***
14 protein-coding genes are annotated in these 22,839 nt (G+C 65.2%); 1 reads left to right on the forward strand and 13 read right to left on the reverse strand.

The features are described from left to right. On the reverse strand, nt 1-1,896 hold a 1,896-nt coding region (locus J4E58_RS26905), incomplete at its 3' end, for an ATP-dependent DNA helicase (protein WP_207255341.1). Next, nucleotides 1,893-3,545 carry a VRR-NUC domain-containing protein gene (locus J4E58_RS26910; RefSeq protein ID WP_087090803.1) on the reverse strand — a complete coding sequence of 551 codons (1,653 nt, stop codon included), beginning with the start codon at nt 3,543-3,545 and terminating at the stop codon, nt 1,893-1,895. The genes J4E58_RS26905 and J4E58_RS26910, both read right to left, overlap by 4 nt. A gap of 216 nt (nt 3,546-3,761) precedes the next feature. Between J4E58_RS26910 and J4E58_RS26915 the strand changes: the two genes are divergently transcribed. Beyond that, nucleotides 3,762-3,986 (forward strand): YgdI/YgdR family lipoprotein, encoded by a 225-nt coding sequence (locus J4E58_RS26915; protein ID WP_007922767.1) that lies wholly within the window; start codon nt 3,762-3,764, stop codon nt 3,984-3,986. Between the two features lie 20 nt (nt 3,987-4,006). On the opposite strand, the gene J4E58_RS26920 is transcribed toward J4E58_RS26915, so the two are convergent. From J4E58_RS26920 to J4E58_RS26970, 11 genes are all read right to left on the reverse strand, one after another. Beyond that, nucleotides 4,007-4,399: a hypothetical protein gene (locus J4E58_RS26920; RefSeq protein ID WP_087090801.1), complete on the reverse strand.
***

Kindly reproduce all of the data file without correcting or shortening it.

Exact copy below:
14 protein-coding genes are annotated in these 22,839 nt (G+C 65.2%); 1 reads left to right on the forward strand and 13 read right to left on the reverse strand.

The features are described from left to right. On the reverse strand, nt 1-1,896 hold a 1,896-nt coding region (locus J4E58_RS26905), incomplete at its 3' end, for an ATP-dependent DNA helicase (protein WP_207255341.1). Next, nucleotides 1,893-3,545 carry a VRR-NUC domain-containing protein gene (locus J4E58_RS26910; RefSeq protein ID WP_087090803.1) on the reverse strand — a complete coding sequence of 551 codons (1,653 nt, stop codon included), beginning with the start codon at nt 3,543-3,545 and terminating at the stop codon, nt 1,893-1,895. The genes J4E58_RS26905 and J4E58_RS26910, both read right to left, overlap by 4 nt. A gap of 216 nt (nt 3,546-3,761) precedes the next feature. Between J4E58_RS26910 and J4E58_RS26915 the strand changes: the two genes are divergently transcribed. Beyond that, nucleotides 3,762-3,986 (forward strand): YgdI/YgdR family lipoprotein, encoded by a 225-nt coding sequence (locus J4E58_RS26915; protein ID WP_007922767.1) that lies wholly within the window; start codon nt 3,762-3,764, stop codon nt 3,984-3,986. Between the two features lie 20 nt (nt 3,987-4,006). On the opposite strand, the gene J4E58_RS26920 is transcribed toward J4E58_RS26915, so the two are convergent. From J4E58_RS26920 to J4E58_RS26970, 11 genes are all read right to left on the reverse strand, one after another. Beyond that, nucleotides 4,007-4,399: a hypothetical protein gene (locus J4E58_RS26920; RefSeq protein ID WP_087090801.1), complete on the reverse strand.